Flat sales drop in London as first time buyers wait for prices to come down
Sales of flats across London have collapsed 47% in just a year with first time buyers in particular waiting to see if pries come down, new research suggests.
It is a result of the London market being overvalued for at least three years with the number of sales falling from 4,709 in July 2016 to just 2,494 in July this year, according to the report from independent estate agents James Pendleton.
The research also shows that sale of other types of property also fell but not so severely. The number of detached properties sold fell 5% in 12 months to 143 in July this year, semi-detached sales were down 1% to 516 and sales of terraced houses down 8% to 1,476.
Over the same period sale prices of flats crept up 2%, terraces rose 3%, semis gained 13% and detached houses fell 5%. In the previous month, June 2017, sales of flats were 43% down on June 2016, potentially pointing to a market that is prone to a well-overdue correction in prices.
It comes despite latest figures revealing first time buyers in London borrowed 8% more in the second quarter of 2017 compared with the previous year and the report suggests this points to fewer first-time buyers at the bottom end of the market being able to transact at all, while those in a better financial position continued to buy further up the ladder with many taking advantage of the Help To Buy scheme.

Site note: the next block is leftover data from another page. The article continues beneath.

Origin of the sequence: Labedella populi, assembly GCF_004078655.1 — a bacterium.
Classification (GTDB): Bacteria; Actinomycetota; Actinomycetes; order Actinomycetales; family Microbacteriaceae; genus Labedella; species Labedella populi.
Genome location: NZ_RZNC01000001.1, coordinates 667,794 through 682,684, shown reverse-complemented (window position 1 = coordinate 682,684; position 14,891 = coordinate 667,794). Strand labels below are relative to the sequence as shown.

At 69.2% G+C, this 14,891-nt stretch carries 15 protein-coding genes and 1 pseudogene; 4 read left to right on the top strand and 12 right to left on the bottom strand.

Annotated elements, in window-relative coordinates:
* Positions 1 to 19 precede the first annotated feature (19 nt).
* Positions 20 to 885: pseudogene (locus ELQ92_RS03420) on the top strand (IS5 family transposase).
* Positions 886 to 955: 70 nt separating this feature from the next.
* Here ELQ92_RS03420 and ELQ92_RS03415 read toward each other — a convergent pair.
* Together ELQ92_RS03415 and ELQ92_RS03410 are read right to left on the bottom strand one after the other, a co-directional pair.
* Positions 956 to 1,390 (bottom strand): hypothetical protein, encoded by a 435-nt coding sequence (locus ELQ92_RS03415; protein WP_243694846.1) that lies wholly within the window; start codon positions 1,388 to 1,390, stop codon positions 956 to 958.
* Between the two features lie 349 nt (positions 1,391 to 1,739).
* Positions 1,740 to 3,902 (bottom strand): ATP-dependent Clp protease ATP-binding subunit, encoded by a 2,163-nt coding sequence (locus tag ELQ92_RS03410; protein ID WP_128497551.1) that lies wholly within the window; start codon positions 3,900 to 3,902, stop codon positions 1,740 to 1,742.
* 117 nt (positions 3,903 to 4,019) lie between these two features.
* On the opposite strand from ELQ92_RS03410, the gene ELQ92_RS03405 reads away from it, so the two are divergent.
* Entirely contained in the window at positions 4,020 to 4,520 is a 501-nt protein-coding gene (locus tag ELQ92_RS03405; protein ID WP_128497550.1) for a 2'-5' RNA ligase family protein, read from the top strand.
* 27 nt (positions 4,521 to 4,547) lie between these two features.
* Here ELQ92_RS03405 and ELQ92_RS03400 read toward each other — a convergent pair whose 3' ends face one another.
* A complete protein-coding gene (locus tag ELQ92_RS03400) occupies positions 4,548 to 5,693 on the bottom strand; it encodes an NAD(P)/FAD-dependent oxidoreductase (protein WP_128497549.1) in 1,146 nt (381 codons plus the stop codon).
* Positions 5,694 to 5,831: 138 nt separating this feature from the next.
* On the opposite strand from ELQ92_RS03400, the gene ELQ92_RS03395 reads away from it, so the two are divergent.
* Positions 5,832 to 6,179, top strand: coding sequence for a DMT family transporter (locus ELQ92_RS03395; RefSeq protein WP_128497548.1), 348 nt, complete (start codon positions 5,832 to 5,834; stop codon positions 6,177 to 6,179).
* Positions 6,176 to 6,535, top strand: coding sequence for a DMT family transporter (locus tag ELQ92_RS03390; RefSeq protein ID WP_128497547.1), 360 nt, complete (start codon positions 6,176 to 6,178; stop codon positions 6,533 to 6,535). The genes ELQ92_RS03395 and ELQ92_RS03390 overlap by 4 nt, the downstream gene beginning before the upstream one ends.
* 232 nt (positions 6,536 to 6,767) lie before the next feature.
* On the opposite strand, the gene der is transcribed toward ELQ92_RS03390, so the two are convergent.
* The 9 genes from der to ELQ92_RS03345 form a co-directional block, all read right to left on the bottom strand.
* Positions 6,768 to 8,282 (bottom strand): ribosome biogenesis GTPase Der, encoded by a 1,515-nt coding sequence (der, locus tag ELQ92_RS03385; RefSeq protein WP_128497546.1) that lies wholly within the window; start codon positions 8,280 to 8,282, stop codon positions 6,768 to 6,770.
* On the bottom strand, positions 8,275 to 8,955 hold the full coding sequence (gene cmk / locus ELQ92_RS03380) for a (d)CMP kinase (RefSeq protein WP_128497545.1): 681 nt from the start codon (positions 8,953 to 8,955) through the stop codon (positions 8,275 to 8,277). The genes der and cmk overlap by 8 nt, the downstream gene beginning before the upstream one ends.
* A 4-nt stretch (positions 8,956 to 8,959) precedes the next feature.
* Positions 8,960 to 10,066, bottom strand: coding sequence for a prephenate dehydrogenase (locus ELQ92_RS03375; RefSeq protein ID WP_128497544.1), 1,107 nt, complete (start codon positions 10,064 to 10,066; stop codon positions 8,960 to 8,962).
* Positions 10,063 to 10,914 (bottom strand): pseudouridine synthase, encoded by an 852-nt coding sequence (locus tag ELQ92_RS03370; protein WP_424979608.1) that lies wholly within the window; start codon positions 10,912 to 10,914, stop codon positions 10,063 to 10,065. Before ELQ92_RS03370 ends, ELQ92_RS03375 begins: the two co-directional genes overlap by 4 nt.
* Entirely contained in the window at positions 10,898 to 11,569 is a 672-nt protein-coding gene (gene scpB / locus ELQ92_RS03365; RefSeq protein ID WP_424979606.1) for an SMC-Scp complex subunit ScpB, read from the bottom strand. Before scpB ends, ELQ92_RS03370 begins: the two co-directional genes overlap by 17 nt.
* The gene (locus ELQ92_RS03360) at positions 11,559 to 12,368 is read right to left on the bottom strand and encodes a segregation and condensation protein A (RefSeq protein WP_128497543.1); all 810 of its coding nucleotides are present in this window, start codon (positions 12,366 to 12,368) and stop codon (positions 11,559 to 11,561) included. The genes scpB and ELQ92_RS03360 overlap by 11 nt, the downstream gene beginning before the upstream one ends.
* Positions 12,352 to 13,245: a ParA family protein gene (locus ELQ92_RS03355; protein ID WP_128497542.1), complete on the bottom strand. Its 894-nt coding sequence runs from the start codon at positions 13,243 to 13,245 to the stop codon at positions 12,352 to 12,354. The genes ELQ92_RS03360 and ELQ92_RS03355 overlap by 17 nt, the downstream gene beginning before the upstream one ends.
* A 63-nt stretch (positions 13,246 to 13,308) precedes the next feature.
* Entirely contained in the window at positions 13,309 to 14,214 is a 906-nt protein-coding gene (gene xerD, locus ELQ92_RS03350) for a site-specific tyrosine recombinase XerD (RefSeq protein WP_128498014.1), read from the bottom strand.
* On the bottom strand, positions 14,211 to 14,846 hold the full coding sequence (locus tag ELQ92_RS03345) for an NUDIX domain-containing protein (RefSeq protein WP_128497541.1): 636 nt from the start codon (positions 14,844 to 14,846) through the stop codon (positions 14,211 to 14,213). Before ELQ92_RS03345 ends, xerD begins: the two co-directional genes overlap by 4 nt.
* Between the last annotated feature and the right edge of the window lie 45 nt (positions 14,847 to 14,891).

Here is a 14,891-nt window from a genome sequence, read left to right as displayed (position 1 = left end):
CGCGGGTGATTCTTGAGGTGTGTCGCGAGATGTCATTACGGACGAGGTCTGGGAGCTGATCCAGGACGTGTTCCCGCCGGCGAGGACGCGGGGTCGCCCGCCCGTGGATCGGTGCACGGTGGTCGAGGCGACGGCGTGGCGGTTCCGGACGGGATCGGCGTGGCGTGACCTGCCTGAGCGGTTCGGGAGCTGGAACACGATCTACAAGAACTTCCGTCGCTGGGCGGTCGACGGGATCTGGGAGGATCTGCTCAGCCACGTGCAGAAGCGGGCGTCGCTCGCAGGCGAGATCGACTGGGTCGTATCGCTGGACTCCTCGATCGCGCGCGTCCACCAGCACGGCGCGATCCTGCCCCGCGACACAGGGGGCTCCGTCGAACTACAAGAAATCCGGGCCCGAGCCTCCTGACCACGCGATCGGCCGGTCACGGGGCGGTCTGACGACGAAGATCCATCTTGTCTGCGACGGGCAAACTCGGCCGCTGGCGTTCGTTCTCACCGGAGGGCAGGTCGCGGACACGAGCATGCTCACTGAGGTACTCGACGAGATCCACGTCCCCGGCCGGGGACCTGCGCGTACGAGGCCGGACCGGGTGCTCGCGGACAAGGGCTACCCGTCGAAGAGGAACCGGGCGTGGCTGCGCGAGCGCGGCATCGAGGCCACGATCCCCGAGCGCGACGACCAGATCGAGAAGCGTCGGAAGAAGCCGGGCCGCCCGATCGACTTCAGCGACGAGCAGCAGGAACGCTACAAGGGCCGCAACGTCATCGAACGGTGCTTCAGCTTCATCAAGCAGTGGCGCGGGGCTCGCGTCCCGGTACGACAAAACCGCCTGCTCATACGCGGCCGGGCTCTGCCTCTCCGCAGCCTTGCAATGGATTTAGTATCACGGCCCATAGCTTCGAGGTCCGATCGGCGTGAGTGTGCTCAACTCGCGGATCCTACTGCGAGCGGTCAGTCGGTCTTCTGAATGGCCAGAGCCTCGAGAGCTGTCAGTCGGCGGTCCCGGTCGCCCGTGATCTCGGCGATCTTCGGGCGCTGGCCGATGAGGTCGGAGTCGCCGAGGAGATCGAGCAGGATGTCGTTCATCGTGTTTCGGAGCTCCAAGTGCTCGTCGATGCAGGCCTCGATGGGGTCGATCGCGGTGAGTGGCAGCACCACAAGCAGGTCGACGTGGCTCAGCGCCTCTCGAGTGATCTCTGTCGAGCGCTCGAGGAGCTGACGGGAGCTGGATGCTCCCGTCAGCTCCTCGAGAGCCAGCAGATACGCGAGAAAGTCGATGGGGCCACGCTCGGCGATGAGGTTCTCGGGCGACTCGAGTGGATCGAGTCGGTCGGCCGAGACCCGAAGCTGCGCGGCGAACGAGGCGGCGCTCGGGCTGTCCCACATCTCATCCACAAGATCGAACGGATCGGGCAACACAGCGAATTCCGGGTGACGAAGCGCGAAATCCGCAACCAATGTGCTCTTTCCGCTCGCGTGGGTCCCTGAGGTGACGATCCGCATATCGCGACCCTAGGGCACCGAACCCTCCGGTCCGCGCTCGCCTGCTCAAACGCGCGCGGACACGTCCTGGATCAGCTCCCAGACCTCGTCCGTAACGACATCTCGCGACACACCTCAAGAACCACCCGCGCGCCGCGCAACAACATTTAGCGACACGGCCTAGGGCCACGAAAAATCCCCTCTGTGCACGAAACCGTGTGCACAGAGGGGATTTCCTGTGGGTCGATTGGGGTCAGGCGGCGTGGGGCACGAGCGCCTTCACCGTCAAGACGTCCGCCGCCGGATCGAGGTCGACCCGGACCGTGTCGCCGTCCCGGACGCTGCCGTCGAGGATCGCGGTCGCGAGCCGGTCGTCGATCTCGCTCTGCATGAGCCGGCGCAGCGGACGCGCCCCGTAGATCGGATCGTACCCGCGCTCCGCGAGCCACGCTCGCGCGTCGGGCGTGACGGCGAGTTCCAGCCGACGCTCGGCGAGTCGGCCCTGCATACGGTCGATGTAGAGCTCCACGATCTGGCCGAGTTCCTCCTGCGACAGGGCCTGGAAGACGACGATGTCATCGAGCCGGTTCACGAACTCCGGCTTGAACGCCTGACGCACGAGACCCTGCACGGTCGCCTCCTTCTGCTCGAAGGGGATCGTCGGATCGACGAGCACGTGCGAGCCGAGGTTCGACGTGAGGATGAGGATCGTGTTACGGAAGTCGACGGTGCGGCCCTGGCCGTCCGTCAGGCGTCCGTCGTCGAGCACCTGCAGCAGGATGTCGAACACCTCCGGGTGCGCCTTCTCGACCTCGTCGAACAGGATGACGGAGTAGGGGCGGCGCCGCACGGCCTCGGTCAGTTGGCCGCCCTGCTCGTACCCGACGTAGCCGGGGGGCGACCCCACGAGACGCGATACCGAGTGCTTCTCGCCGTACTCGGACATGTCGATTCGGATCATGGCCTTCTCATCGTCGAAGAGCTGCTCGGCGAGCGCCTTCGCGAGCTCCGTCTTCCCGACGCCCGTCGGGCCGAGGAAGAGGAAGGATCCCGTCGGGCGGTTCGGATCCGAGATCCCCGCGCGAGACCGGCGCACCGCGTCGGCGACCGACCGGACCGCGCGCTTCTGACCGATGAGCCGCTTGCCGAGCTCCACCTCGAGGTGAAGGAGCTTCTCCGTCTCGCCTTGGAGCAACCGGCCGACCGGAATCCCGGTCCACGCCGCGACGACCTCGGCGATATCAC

Despite a persistent housing crisis in the capital, the firm believes that many first time buyers believe prices are simply too high and are unable or unwilling to meet such steep valuations even in a cheap lending environment.
‘This a classic sign that first time buyer demand is sensitive. There is a temptation to wait on the side lines while prices become more realistic. When that happens it can only be a good thing, because housing markets are most stable when transactions are healthy across the board,’ said Lucy Pendleton, director of James Pendleton,
‘A reality check is in the offing after such strong growth in London and the scale of this drop in sales of flats tells me it is now more likely to be inevitable. Solid numbers of people are showing some reluctance at current prices and signalling to all the other market participants they can’t transact unless they come back down,’ she added.